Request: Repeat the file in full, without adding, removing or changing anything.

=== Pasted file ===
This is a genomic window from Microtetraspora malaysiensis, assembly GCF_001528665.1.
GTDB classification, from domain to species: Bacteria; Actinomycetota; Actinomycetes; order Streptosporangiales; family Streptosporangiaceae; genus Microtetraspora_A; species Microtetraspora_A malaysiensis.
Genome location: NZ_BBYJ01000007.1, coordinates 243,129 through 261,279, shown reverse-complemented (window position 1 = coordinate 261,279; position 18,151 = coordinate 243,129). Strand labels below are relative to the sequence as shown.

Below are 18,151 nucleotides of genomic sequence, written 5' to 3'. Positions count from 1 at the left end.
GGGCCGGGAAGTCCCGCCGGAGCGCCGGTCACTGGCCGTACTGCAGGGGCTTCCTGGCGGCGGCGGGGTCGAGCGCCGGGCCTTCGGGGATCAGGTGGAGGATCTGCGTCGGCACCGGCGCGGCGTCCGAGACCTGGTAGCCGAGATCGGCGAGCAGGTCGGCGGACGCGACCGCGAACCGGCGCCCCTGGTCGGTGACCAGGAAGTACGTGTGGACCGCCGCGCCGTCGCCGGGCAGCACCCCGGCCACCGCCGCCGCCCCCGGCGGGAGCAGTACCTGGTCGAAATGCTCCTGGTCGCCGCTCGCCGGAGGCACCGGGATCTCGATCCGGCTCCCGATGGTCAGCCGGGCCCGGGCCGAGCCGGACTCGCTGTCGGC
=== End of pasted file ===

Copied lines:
This is a genomic window from Microtetraspora malaysiensis, assembly GCF_001528665.1.
GTDB classification, from domain to species: Bacteria; Actinomycetota; Actinomycetes; order Streptosporangiales; family Streptosporangiaceae; genus Microtetraspora_A; species Microtetraspora_A malaysiensis.
Genome location: NZ_BBYJ01000007.1, coordinates 243,129 through 261,279, shown reverse-complemented (window position 1 = coordinate 261,279; position 18,151 = coordinate 243,129). Strand labels below are relative to the sequence as shown.

Below are 18,151 nucleotides of genomic sequence, written 5' to 3'. Positions count from 1 at the left end.
GGGCCGGGAAGTCCCGCCGGAGCGCCGGTCACTGGCCGTACTGCAGGGGCTTCCTGGCGGCGGCGGGGTCGAGCGCCGGGCCTTCGGGGATCAGGTGGAGGATCTGCGTCGGCACCGGCGCGGCGTCCGAGACCTGGTAGCCGAGATCGGCGAGCAGGTCGGCGGACGCGACCGCGAACCGGCGCCCCTGGTCGGTGACCAGGAAGTACGTGTGGACCGCCGCGCCGTCGCCGGGCAGCACCCCGGCCACCGCCGCCGCCCCCGGCGGGAGCAGTACCTGGTCGAAATGCTCCTGGTCGCCGCTCGCCGGAGGCACCGGGATCTCGATCCGGCTCCCGATGGTCAGCCGGGCCCGGGCCGAGCCGGACTCGCTGTCGGC